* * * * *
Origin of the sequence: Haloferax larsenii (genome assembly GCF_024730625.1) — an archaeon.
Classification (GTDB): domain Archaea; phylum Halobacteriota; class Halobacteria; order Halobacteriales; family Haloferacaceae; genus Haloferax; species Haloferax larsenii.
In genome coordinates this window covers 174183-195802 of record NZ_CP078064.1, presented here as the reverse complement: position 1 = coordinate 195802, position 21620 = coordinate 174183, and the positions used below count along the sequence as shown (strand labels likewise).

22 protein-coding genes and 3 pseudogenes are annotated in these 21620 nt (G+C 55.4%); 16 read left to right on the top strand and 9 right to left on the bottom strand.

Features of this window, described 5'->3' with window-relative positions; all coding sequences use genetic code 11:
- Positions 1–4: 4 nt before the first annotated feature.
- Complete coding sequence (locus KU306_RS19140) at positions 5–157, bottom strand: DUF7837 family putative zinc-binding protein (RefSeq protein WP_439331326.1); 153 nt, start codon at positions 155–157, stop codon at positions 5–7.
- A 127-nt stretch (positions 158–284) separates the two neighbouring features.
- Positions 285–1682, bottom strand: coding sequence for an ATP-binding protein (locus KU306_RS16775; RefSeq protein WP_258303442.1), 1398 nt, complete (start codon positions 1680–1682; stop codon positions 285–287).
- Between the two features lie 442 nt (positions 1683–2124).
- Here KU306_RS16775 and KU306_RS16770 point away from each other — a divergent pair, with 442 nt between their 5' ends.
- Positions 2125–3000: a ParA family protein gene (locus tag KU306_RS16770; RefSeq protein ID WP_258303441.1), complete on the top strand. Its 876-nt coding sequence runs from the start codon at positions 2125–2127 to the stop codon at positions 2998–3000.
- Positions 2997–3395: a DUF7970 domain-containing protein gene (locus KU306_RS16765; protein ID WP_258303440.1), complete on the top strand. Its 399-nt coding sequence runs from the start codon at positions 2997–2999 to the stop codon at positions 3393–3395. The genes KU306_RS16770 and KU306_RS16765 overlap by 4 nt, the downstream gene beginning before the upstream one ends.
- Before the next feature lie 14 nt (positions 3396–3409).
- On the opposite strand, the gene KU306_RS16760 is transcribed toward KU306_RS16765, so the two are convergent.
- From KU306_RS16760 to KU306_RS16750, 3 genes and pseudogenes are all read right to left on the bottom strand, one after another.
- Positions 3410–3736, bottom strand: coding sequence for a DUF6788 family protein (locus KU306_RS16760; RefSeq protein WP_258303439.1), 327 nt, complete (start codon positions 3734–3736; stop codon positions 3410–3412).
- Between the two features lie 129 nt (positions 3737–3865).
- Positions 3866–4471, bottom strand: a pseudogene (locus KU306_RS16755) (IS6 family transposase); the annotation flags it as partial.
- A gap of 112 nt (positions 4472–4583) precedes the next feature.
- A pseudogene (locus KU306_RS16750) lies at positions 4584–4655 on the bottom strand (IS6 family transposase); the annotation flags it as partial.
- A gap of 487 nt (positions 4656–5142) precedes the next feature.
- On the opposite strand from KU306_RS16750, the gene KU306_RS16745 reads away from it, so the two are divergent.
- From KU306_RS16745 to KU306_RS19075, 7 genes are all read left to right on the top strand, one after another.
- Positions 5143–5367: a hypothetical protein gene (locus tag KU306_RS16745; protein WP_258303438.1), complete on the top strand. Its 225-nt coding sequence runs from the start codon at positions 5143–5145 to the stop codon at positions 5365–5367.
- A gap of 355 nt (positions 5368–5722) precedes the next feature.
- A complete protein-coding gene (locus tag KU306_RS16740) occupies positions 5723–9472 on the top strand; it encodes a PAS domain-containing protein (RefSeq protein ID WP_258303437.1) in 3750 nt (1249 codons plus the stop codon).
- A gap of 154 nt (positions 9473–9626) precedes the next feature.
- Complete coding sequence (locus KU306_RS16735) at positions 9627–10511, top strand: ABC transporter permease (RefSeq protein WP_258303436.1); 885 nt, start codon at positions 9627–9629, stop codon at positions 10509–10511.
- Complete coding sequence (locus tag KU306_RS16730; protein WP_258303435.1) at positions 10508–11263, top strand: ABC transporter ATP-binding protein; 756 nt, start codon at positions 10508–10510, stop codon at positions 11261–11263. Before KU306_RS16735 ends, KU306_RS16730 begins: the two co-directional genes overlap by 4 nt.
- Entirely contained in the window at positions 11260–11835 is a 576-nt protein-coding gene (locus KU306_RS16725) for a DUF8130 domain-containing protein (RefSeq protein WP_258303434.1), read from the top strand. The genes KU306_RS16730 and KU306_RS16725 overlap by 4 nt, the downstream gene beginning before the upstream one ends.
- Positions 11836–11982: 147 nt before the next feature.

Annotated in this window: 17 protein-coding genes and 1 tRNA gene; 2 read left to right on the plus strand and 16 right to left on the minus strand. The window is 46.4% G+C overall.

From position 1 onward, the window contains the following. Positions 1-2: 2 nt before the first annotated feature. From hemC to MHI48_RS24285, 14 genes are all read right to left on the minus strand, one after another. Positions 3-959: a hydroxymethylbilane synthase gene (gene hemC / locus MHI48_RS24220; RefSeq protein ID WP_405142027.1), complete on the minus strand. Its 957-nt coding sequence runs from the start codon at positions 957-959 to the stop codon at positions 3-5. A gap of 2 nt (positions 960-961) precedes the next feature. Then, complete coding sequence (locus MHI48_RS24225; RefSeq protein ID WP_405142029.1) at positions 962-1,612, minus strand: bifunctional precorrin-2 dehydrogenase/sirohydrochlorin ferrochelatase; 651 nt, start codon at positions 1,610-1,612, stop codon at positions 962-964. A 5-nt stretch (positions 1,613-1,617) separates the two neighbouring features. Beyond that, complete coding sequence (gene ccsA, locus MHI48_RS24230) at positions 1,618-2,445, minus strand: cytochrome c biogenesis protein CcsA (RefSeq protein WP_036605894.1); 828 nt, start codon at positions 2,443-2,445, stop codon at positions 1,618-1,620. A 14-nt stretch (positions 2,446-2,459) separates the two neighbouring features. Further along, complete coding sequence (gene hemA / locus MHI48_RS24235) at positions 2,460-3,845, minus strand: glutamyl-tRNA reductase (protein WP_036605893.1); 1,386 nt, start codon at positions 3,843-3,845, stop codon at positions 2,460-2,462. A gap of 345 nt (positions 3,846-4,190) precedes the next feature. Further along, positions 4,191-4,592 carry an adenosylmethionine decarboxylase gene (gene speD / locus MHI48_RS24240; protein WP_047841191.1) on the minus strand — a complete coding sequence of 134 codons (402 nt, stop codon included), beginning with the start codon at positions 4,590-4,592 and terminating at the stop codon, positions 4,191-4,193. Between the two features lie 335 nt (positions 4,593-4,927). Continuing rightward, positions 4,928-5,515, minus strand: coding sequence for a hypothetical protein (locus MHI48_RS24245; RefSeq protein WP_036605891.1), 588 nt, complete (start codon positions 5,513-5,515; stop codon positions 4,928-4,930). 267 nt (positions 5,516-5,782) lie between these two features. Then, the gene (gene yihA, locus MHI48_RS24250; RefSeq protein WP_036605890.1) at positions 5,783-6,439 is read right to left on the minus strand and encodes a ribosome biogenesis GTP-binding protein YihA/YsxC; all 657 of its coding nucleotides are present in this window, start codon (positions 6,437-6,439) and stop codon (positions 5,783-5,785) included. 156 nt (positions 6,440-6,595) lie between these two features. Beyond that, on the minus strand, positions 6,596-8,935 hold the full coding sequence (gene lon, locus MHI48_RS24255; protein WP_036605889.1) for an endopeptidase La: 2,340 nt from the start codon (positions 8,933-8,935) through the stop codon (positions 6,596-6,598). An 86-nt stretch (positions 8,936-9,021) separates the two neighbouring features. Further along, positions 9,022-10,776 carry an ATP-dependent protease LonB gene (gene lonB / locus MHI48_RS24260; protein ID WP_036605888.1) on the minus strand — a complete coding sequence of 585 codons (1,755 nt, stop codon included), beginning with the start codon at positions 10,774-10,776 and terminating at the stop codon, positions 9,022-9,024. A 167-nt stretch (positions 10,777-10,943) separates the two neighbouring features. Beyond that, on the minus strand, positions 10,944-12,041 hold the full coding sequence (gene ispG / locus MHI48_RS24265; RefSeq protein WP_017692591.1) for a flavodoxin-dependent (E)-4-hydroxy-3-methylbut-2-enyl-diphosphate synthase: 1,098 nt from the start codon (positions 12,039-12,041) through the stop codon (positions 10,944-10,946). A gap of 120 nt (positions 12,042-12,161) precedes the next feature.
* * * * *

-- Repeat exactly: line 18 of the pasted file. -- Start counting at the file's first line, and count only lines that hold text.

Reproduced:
- Between the two features lie 129 nt (positions 3737–3865).